Tough love isn’t the way to go when it comes to helping kids to do well in school.
Children perform better academically if they’re told education is difficult and that failure is a normal part of learning something new, according to new research published by the American Psychological Association.
The study, conducted by the University of Poitiers in France, found children feel more confident and less stressed when they are encouraged to learn from their mistakes, instead of being pressured to succeed at all costs.
"We focused on a widespread cultural belief that equates academic success with a high level of competence and failure with intellectual inferiority," said lead researcher Frederique Autin. "By being obsessed with success, students are afraid to fail, so they are reluctant to take difficult steps to master new material. Acknowledging that difficulty is a crucial part of learning could stop a vicious circle in which difficulty creates feelings of incompetence that in turn disrupts learning."
The study, published online in APA's Journal of Experimental Psychology: General, involved 111 French sixth graders, who were given very difficult anagram problems that none could solve. Then the students were divided into two groups and a researcher talked to them about the problems.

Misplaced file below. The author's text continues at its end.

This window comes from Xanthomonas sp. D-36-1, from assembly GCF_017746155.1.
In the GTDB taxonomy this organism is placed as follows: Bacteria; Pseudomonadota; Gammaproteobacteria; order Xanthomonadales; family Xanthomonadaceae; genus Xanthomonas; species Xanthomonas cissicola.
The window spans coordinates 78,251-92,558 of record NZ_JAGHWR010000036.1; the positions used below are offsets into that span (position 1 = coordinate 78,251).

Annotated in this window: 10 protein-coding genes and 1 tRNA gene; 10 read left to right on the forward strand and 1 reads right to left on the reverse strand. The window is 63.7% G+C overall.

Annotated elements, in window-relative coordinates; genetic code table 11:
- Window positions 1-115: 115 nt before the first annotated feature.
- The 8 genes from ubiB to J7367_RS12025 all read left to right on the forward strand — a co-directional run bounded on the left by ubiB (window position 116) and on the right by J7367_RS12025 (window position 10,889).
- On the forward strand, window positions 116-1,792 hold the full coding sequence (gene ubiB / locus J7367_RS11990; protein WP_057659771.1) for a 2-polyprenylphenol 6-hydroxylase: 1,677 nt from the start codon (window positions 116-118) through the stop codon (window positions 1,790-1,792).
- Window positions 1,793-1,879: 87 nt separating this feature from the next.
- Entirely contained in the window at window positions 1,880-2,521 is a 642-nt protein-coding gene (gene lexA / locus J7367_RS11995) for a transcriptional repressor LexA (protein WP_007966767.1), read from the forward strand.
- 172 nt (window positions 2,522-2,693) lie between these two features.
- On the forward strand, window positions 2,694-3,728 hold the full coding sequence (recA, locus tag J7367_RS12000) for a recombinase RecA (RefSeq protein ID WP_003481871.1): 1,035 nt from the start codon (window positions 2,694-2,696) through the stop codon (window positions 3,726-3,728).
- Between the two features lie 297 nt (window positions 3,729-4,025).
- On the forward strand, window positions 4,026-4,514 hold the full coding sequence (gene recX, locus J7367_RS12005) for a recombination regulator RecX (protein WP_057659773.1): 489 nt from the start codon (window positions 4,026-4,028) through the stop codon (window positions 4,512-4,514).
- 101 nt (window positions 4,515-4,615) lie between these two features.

One group was told school is difficult and that failure is an important building block of learning something new. Children in a second group were asked how they tried to solve the problems. The students then took a test that measures working memory capacity, a key gauge of learning.
Researchers found the students who were told that learning is difficult performed significantly better on the working memory test, especially on more difficult problems, than the students who were not similarly encouraged.
Two follow-up experiments involving nearly 200 other sixth graders found similar results on reading comprehension.
"Our research suggests that students will benefit from education that gives them room to struggle with difficulty," researchers said. "Teachers and parents should emphasize children's progress rather than focusing solely on grades and test scores. Learning takes time and each step in the process should be rewarded, especially at early stages when students most likely will experience failure."